How the Enneagram Can Improve Your Relationships

Remember how magazines used to have little personality quizzes in them that were meant to tell you things about yourself? Kids would get a kick out of doing them and comparing their results with each other. Even though the questions were supposed to help you learn something about yourself and provided fun for friends, there wasn’t actually any scientific basis behind them.

Did you know that there actually is a personality assessment that you can take to get to know yourself better that can also enhance your relationships?

The Enneagram is a powerful way to get to know yourself and the people around you in a different light. Unlike other personality assessments, the Enneagram gives insight into habitual patterns and motivations that underlie behaviors and thoughts. Essentially, rather than just getting results with a personality trait, you get a dynamic and comprehensive guide to help you grow, connect with others in a healthier way, and live your life.

In short, there are nine different personality types that are defined by the Enneagram. Here is a brief descriptor of each of them:

1.     The Reformer – principled, purposeful, self-controlled

2.     The Helper – generous, people-pleasing, demonstrative

3.     The Achiever – adaptive, driven, excelling

4.     The Individualist – expressive, dramatic, temperamental

5.     The Investigator – perceptive, innovative, isolated

6.     The Loyalist – engaging, responsible, anxious

7.     The Enthusiast – spontaneous, versatile, distractible

8.     The Challenger – decisive, self-confident, confrontational

9.     The Peace-Maker – receptive, agreeable, complacent

Each type comes with its own set of desires, flaws, coping strategies, and beliefs that help them function in the world in order to get their needs met and avoid pain.

It doesn’t explain what people do…it explains why they do it.

Having this knowledge about yourself can be incredibly enlightening. It allows for personal growth, self-awareness, and relationship enhancement. If we know the underlying motivations for why other people do what they do, we can have more clarity, patience, and understanding for others. When we know these deep-seated features about each other, we can connect more deeply and empower each other to grow.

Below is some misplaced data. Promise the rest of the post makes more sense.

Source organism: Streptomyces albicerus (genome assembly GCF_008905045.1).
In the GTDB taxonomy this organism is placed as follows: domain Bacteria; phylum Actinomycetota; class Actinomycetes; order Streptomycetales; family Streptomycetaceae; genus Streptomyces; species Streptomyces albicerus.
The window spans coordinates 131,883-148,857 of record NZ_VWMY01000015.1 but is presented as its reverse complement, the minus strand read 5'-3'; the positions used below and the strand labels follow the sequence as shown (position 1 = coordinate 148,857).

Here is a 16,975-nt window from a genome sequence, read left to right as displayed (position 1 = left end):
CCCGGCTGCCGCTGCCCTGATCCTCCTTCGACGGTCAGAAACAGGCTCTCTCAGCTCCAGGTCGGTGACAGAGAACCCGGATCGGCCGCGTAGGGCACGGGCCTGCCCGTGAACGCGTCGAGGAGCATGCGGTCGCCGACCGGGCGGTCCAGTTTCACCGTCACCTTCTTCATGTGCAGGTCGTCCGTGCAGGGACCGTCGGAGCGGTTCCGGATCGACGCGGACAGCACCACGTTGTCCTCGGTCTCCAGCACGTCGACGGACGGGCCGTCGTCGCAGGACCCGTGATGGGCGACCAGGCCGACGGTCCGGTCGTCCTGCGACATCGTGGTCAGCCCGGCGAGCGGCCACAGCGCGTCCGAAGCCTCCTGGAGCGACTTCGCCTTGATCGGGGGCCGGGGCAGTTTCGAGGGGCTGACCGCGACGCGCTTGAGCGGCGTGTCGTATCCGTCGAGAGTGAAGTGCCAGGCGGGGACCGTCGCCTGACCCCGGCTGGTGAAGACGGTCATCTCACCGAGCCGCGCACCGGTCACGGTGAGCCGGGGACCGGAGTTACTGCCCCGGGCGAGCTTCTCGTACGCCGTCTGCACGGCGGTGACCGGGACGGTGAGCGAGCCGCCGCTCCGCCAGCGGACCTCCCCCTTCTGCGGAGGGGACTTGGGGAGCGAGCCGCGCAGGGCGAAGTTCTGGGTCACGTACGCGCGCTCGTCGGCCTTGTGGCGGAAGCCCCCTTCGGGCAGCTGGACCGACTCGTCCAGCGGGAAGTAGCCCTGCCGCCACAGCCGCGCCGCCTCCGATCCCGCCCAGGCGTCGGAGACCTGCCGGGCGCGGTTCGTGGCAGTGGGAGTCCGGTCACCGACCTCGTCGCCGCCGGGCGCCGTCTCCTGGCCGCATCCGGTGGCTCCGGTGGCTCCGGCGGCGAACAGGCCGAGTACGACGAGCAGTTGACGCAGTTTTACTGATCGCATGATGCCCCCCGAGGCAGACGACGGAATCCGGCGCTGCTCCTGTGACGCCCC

If you think about it, many conflicts arise when we don’t feel known, understood, or validated by the other person. We feel disconnected and frustrated when we don’t know how to communicate ourselves more clearly to someone else.

This is especially true in romantic and family relationships. Having a tool that gives individuals the words and understanding about their own motivators and fears is remarkably helpful! It’s even more helpful when our partner or family member also has the words and understanding to share their underlying motivators and fears with us!

Here is a quick overview of each of the types’ motivators:

1.     The Reformer – to be good

2.     The Helper – to feel loved

3.     The Achiever – to feel valuable

4.     The Individualist – to have significance

5.     The Investigator – to feel competent

6.     The Loyalist – to feel secure

7.     The Enthusiast – to be satisfied

8.     The Challenger – to feel protected

9.     The Peace-Maker – to have inner stability

And here is a quick review of each of the nine types’ biggest fears:

1.     The Reformer – of being defective or corrupt

2.     The Helper – of being unwanted or unworthy

3.     The Achiever – of feeling worthless

4.     The Individualist – of having no personal identity

5.     The Investigator – of being useless

6.     The Loyalist – of being without support

7.     The Enthusiast – of being in pain

8.     The Challenger – of being harmed or controlled

9.     The Peace-Maker – of loss and separation

Many couples, families, friends, and co-workers have reported using the Enneagram to have better conversations with each other and to feel known in a way that they couldn’t express themselves.

Usually, the motivators and fears that we have develop during childhood. Even “perfect parents” cannot meet every single one of their child’s needs all of the time. Therefore, some kind of message or deficiency develops and teaches us how to get the connection and closeness that everyone craves. 

Type 2s, for example, feel like they are most loved when they are being helpful. On the other hand, Type 7s feel the most satisfaction when they are having fun or being with other people. When these needs aren’t being met, then the underlying fears come creeping in. “What if I’m not worthy of love?” a Type 2 might think if their attempts at being helpful were rejected, not noticed, or insufficient.

With this example, someone who is in a relationship with a Type 2 will know how important it is to make sure that their partner feels loved so that they don’t have to rely on doing tasks to feel closeness.

On the other hand, if someone is in a relationship with a Type 7, they might learn to be aware that their scattered-brain and constant need for activities are ways to avoid thinking about painful events or feelings.

Once you identify what your enneagram type is and the type of the person you want to connect with, see if you can figure out how the two types might complement each other, where potential barriers might be, and how to help each other grow.

Self-reflection is the best way to figure out which of the nine Enneagram types you are, but there are resources to help get you started. There are free Enneagram assessments online, but it can also be helpful to have a conversation with your therapist if you want firmer conclusions.  Our Denver therapists are ready to help. Call us at 303-513-8975, X1, or schedule online today:

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